Miracles are close at hand | Miricyl

Miracles are close at hand

“There are considerable opportunities to make significant strides in mental health research in children and young people within the next decade.” UK Department of Health and Social Care,  December 2017

Miracles are close at hand Andrew Macintosh, Professor of Biological Psychiatry at the University of Edinburgh uses genomics and neuroimaging to better understand depression and common mental disorders. At the moment psychiatric illnesses are diagnosed by looking at which symptoms people have, and how long they have had them. But many psychiatric illnesses have similar symptoms, and these observations alone reveal little about the biology underlying the condition. It is not surprising that there is no universally effective medication for people with depression, and the development of new therapies has stalled. Current diagnosis does not predict how a condition will develop, what is going on biologically in the brains of different people presenting with similar symptoms and how people will respond to different treatments. The hope is that this research can help identify people with distinct diseases. New and distinct types of depression, for example. This would increase our chances of developing disease-modifying therapies that are targeted to the underlying changes in the brain. (Paraphrased from an interview with Professor Andrew Macintosh, recipient of a £4.7 million grant from The Wellcome Trust to conduct this research.)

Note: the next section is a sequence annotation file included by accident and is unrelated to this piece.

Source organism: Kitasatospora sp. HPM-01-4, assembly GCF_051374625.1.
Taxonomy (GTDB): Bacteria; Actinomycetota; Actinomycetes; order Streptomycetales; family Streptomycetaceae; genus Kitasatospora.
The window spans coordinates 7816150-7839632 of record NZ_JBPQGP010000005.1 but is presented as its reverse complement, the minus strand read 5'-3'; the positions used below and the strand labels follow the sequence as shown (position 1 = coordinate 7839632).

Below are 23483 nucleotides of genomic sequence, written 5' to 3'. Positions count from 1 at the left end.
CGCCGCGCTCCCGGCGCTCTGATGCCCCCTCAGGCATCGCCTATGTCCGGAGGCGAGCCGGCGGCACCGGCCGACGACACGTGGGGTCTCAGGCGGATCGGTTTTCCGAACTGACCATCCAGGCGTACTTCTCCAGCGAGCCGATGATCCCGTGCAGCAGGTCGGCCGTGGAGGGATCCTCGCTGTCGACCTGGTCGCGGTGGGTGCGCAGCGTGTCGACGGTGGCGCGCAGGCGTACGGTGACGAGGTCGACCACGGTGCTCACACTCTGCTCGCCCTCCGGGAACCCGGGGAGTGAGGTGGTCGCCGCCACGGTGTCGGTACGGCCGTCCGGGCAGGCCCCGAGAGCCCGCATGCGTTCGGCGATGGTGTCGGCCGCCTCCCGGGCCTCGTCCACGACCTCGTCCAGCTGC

Targeting miracles Currently, there are a myriad of treatments available on the NHS, if you can access them. Possible treatments for ‘depressed’ symptoms according to the National Institute of Clinical Excellence, include: Cognitive behavioural therapy(CBT), computerised CBT, group CBT, physical activity intervention, interpersonal therapy (IPT), behavioural activation, first line anti-depressant (several different selective serotonin reuptake inhibitors or tricyclic antidepressants), second line anti-depressants, mood stabilisers, antipsychotics or a combination of the above. There is a big opportunity to target these treatments more effectively whether this is as a result of genetics; neuroimaging or selecting demographic factors such as age, gender, ethnicity and type and severity of a condition.

Future miracles “We know very little about how best to deliver treatments to children with learning disabilities – even though we know that these children are at much higher risk of developing mental health problems.” “There is no evidence on how to treat the complex trauma-related problems of children who have experienced abuse and neglect.” “We know that child psychiatric disorders overlap very commonly yet very little research has focussed on children who have more than one problem.” Research is so underserved that there are too many research opportunities to mention. Finding solutions for; cyber-bullying; celebrity; abuse; neglect; academic pressure; social media and the myriad of illnesses singular and comorbid that they cause are all possibilities.